Issue #34  10/17/2001
Part Two: Auctions Appear Unaffected By 9/11 Events But Some Reflect Lower Quality of Images; Christie's Rockefeller Center Auction Erratic

By Alex Novak

If the auctions had gone relatively well up to this point at Swann and Sotheby's, it did not mean that it could not tail off at Christie's two NYC auctions, which did not have a lot of exciting material this go-round, especially Christie's East.

First up was Christie's New York at Rockefeller Center. It didn't blow the doors off, but managed to eke out a respectable $2,133,595 in total sales including the premium (of 17-1/2% on the first $80,000 and then 10% above that) with a 59% sell-through rate, a rate that was down quite a bit from the spring sale. Interestingly enough only US buyers were represented in Christie's top ten most expensive prints.

It might also have been a better sale had a group of 25 Ansel Adams prints not been withdrawn at the last moment, not because of the tragedy of 9/11, but reportedly because legal limitations placed on the previous owners put the collection's ownership in question. Apparently the U.V. trust wasn't supposed to sell the prints. Just using the low estimate for the lots, the withdrawn lots cost Christie's at least $135,000 off of its totals, and it probably impacted negatively on its sell-through rate. The lots were excluded from the sell-through rate above, but Adams' prints tend to sell at higher rates than other material.

But there were some bright spots. For instance, the Jackie Napolean Wilson collection of cased images of African Americans did surprisingly well, realizing $261,902--more than double the presale estimate. Only four out of the 44 images in the collection were bought in, helping to boost the meager sell-through rate of the overall sale. Two images in the collection even made it into Christie's top ten prices for the sale. Lot 71 Freemen of Color sold to a phone bidder for $30,550 including the premium. That was good enough for 10th place. Prices in this story will include the premium. The determined underbidder was David Raymond, who was bidding for an institution, which my sources say was the Getty, which had shown the pieces earlier. Raymond underbid another phone bidder on the next lot "Portrait of a Mother and Child (Madonna)", dropping out after the lot topped $55,225, which was good enough for 5th place in this sale.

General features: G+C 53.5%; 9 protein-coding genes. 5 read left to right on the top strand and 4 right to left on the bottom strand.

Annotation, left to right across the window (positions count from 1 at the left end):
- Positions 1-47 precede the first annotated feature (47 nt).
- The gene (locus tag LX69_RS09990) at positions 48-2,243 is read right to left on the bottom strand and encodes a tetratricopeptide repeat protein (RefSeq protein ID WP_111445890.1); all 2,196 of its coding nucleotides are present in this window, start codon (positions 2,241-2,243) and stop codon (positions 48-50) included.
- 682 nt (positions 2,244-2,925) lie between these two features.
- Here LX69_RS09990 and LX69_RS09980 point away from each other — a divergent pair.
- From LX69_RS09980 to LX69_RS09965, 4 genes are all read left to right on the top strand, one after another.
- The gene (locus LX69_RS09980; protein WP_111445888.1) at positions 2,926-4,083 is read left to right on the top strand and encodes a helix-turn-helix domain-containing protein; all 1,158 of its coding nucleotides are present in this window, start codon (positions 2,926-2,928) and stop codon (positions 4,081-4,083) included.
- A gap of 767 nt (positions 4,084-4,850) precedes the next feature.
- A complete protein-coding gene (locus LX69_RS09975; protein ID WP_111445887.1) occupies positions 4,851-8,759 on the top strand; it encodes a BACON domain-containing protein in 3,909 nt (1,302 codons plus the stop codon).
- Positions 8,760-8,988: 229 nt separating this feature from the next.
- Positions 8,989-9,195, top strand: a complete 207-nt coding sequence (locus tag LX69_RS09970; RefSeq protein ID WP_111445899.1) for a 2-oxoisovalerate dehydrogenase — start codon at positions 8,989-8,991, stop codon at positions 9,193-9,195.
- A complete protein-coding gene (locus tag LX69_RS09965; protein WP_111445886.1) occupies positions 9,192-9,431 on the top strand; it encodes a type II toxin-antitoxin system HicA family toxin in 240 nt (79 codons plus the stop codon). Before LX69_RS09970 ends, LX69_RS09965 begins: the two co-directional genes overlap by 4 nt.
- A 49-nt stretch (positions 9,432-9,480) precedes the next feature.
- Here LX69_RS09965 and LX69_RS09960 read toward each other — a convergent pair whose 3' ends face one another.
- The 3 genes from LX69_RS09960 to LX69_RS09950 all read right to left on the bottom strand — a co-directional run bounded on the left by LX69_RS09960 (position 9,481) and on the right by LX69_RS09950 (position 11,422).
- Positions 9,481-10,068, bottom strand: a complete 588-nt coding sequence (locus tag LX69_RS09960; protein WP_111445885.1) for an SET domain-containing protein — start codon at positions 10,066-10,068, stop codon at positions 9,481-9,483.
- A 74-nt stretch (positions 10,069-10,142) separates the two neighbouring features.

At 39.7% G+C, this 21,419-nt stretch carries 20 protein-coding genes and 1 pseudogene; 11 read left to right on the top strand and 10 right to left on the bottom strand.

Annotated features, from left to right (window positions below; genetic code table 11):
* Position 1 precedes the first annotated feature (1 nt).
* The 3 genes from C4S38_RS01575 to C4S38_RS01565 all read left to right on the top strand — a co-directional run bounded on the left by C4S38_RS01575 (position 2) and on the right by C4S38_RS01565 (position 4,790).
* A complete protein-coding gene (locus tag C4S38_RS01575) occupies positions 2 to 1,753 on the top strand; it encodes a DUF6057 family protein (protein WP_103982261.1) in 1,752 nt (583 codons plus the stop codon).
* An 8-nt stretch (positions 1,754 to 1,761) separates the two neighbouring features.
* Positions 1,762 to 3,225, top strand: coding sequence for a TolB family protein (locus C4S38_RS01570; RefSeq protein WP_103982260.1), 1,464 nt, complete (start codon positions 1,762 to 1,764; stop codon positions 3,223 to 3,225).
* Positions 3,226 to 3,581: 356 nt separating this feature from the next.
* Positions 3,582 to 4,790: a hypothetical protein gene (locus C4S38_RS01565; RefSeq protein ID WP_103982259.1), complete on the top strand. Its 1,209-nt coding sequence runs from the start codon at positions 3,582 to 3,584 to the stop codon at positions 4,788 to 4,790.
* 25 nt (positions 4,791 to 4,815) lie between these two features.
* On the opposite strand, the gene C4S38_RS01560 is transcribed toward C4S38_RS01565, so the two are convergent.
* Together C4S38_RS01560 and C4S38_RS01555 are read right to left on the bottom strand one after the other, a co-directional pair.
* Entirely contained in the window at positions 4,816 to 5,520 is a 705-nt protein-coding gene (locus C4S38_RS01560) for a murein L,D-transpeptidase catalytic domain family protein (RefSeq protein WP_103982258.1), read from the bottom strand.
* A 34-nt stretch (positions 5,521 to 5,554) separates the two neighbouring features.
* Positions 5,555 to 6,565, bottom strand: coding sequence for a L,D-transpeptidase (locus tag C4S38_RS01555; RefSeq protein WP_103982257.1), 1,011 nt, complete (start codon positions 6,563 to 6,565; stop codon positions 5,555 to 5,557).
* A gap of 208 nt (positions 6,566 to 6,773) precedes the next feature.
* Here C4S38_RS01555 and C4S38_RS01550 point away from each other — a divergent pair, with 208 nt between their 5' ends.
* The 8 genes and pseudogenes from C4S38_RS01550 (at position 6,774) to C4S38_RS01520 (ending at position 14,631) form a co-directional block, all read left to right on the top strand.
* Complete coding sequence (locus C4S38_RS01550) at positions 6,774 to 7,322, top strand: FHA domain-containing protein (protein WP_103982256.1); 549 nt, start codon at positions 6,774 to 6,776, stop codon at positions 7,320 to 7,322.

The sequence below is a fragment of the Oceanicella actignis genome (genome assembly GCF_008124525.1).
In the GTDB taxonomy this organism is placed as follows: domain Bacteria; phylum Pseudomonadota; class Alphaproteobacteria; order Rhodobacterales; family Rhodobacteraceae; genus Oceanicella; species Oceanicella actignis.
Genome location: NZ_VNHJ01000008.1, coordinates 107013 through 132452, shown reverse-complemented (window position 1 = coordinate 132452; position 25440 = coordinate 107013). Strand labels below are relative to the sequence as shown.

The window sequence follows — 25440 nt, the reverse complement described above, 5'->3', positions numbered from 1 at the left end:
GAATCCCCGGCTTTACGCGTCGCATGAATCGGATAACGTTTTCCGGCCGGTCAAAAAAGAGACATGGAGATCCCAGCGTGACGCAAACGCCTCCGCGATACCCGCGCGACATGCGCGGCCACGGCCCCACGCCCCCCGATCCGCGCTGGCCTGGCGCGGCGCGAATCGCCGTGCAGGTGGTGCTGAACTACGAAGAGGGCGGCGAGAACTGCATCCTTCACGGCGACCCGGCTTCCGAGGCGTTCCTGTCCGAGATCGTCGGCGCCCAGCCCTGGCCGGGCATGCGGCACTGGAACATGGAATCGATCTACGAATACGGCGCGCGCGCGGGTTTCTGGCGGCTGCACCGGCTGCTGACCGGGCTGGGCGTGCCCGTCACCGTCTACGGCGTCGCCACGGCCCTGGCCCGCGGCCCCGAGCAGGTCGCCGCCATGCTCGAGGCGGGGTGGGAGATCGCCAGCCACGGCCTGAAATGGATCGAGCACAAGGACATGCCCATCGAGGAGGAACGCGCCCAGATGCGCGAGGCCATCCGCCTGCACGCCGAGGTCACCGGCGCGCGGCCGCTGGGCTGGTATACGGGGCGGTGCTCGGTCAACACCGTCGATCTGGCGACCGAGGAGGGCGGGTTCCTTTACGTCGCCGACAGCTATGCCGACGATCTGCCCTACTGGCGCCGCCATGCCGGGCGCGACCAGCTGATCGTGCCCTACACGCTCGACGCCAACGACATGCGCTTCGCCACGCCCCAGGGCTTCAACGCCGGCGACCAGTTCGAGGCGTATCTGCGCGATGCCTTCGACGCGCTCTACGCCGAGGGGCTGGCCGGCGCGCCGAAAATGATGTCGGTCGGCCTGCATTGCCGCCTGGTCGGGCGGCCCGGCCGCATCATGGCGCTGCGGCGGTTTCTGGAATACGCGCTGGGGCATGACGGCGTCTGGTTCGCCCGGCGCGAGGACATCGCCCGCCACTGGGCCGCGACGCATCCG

Raymond was also frustrated on another top lot from the collection when he underbid another phone buyer on lot 56, a slave and child, which brought $19,975. But, by my count, he did manage to pick up seven images from the sale for his client.

While I was pleased for Wilson and Christie's, I do think that some of the prices were a bit silly and not reflective of the true market for the material. But that is what auctions sometimes do to people (and institutions).

The start of the sale was a mixed bag for Christie's. Although the buy-in rate was horrendous through the first 20 lots (12 were bought in), there were four of the bigger lots sold at the same time. Lot 12, Westchester, NY, Farmhouse by Walker Evans brought a $44,650 bid from the room, which netted it 6th place on the Christie's top ten list. Lot 13, another Evans, Faces, Pennsylvania Town, was knocked down for $32,900 for 9th place in the sale. Lot 15, still another Evans, this time of Allie Mae Burroughs, Hale County, AL, took in $28,200. And finally, lot 16, the Walker Evans portfolio went to West Coast dealer Barry Singer for an incredibly reasonable $25,850. The Sarasota image alone should bring close to that.

Alfred Stieglitz's Marie Rapp at '291' was the first of the "big" prints at Christie's to hit the podium. Estimated at $100,000-$150,000, it got one bid at $60,000 and then passed at $65,000. It was not the only big item to fall, or to sell at or below the low estimate. It was not because it was a bad image or print, just one that failed to stir the pocketbook at that price level. Three out of four of the next Stieglitz lots also failed to find buyers--all at reserves well below their ambitious estimates.